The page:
Only one in 10 countries carried out executions in 2012

Statistics

By Tiziana Trotta, on10 April 2013

The path towards the abolition of death penalty worldwide took one more step in 2012. The number of confirmed executions remained steady compared to the previous year, according to the latest Amnesty International (AI) report on the death penalty released today.
A total of 682 people were shot, beheaded, hanged or received a lethal injection in 21 countries, which means that about one in 10 states carried out executions. This is a significant decrease from a decade ago: in 2003, 28 countries did. These data, however, do not include figures from China, which is supposed to account for more executions than the rest of the world combined.
“Figures in 2012 show a positive trend all over the world”, said Chiara Sangiorgio, campaigner against the death penalty at Amnesty International, “even if there are some disappointing data.” She referred to India, Japan, Gambia and Pakistan, which resumed executions after a pause of up to 30 years as in the case of Gambia. Egypt and Syria may also have experienced a setback, but none could be confirmed.

Top five executers unchanged

The top five global executers remain the same. Three quarters of confirmed executions took place in Iran, Iraq and Saudi Arabia. The US was the only country in the Americas to carry out executions, although only nine US states did so in 2012 (compared to 13 in 2011).
Thousands of executions are supposed to have taken place in China, but reliable numbers on the true extent of the use of the death penalty in that country are unavailable and considered a state secret. Sangiorgio pointed out that Beijing introduced some changes to meet international legal requirements (including in the penal code), but they are still “too weak”.

All regions made progress and the total number of abolitionist countries in law or in practice rose to 140 – more than two thirds of the world’s nations. The AI campaigner emphasized positive developments in Africa: the government of Ghana, for example, accepted recommendations towards abolishing the death penalty in its new Constitution, while no death sentences were imposed in Burkina Faso, Malawi or Sierra Leone.
In Central and Southern America and the Caribbean, only Barbados, Guyana and Trinidad and Tobago did imposed a total of 12 capital sentences in 2012.
In Asia, Viet Nam did not sentence anyone to death, and Singapore observed a moratorium on the death penalty while considering legal amendments to its laws.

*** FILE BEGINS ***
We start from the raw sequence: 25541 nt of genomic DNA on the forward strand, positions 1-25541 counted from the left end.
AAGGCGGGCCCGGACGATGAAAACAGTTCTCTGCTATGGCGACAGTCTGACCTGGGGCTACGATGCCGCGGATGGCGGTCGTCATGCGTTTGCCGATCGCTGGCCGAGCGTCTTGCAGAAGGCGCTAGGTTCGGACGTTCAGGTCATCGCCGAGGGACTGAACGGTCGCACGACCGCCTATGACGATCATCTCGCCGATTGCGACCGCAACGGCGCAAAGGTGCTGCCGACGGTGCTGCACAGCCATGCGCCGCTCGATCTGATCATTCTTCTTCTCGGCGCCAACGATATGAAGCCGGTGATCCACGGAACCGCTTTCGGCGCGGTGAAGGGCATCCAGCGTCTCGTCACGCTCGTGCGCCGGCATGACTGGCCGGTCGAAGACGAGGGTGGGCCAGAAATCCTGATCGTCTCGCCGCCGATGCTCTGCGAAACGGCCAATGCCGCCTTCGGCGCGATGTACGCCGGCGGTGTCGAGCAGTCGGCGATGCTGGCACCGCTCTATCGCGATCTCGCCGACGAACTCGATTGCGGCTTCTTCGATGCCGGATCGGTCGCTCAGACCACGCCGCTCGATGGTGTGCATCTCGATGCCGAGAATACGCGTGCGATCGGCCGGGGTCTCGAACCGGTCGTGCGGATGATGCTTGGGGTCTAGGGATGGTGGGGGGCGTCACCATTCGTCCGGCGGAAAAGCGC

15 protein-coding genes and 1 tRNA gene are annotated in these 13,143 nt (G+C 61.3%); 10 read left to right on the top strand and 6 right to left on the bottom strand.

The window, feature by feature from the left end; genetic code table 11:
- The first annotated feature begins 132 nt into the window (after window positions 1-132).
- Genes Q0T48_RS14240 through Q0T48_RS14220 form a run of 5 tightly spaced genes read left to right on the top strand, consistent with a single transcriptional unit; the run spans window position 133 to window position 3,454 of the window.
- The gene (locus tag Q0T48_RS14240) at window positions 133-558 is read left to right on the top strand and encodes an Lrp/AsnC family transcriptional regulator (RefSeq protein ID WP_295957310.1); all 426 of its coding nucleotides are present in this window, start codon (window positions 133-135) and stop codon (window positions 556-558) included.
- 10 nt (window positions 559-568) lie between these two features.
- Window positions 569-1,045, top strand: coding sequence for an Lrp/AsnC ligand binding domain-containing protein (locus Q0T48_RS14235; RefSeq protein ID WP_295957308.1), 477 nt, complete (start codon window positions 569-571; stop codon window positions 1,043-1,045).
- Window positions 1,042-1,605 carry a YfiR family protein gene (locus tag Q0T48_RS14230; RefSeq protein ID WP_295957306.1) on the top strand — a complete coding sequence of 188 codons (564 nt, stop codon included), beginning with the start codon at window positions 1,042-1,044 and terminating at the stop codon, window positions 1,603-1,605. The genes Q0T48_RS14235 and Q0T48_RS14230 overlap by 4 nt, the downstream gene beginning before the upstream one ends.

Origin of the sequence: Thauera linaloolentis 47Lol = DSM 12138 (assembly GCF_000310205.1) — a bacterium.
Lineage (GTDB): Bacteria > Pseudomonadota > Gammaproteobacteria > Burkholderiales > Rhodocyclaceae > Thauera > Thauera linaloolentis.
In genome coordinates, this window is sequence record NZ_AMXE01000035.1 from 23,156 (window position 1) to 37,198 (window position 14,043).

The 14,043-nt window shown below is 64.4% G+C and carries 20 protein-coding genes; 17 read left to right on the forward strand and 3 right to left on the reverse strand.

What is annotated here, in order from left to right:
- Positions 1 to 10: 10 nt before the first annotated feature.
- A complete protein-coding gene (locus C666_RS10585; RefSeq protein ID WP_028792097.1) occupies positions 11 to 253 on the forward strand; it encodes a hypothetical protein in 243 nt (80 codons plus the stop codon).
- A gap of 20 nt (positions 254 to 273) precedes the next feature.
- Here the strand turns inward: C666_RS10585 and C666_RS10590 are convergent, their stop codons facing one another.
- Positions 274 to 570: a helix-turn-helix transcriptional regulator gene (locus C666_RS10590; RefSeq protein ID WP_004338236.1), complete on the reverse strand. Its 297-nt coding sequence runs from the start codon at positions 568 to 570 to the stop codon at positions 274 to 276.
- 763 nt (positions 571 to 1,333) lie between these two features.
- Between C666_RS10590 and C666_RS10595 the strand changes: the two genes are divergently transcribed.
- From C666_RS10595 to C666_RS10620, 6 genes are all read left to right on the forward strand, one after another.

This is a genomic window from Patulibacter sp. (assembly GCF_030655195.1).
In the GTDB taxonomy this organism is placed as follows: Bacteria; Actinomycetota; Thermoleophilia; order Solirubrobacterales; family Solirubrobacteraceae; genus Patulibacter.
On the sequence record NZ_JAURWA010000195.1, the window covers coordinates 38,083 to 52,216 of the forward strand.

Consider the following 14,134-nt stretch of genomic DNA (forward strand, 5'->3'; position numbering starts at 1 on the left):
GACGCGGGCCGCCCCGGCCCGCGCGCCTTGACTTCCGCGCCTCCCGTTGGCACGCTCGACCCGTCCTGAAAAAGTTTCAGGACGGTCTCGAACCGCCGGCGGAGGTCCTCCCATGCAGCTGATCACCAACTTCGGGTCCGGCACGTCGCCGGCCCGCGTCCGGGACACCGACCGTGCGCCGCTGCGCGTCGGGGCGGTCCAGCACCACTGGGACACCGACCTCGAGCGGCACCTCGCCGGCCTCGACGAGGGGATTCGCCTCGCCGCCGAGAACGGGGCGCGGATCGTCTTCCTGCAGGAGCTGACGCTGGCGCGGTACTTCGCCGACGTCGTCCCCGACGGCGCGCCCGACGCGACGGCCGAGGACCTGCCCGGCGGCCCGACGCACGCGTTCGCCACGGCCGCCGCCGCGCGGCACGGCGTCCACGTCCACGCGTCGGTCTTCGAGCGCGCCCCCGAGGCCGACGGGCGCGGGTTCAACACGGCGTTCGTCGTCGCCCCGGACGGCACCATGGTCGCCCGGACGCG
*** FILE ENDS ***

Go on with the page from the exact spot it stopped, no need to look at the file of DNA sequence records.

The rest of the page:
Belarus continued to be the only country in the European region to carry out executions.
In the Middle East and North Africa, where at least 557 executions were carried out in six countries, Bahrain showed a positive trend for the second consecutive year.

More than 23,000 people on death row

The global trend towards abolition still has to face a wide range of challenges. At least 23,286 people were on death row at the end of 2012. Amnesty International shows its concern for the execution of two people in Yemen for crimes that were committed when they were under 18 years of age, in violation of international law.
Sangiorgio underlined that in many cases people were sentenced to death or executed without a fair trial or after the extraction of ‘confessions’ through torture, as in the cases of Afghanistan, Belarus, China, Iran, Iraq, North Korea, Saudi Arabia and Taiwan.

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Afghanistan

RetentionistDeath penalty legal status

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Bahrain

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Barbados

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Belarus

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Burkina Faso

Abolitionist for ordinary crimes onlyDeath penalty legal status

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China

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Democratic People’s Republic of Korea

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Egypt

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Gambia

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Ghana

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Guyana

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India

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Iran (Islamic Republic of)

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Iraq

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Malawi

Abolitionist for all crimesDeath penalty legal status

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Pakistan

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Saudi Arabia

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Sierra Leone

Abolitionist in practiceDeath penalty legal status

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Singapore

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Syrian Arab Republic

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Taiwan

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Trinidad and Tobago

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Viet Nam

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Yemen

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Moratorium poster

Helping the World Achieve a Moratorium on Executions

In 2007, the World Coalition made one of the most important decisions in its young history: to support the Resolution of the United Nations General Assembly for a moratorium on the use of the death penalty as a step towards universal abolition. A moratorium is temporary suspension of executions and, more rarely, of death sentences. […]

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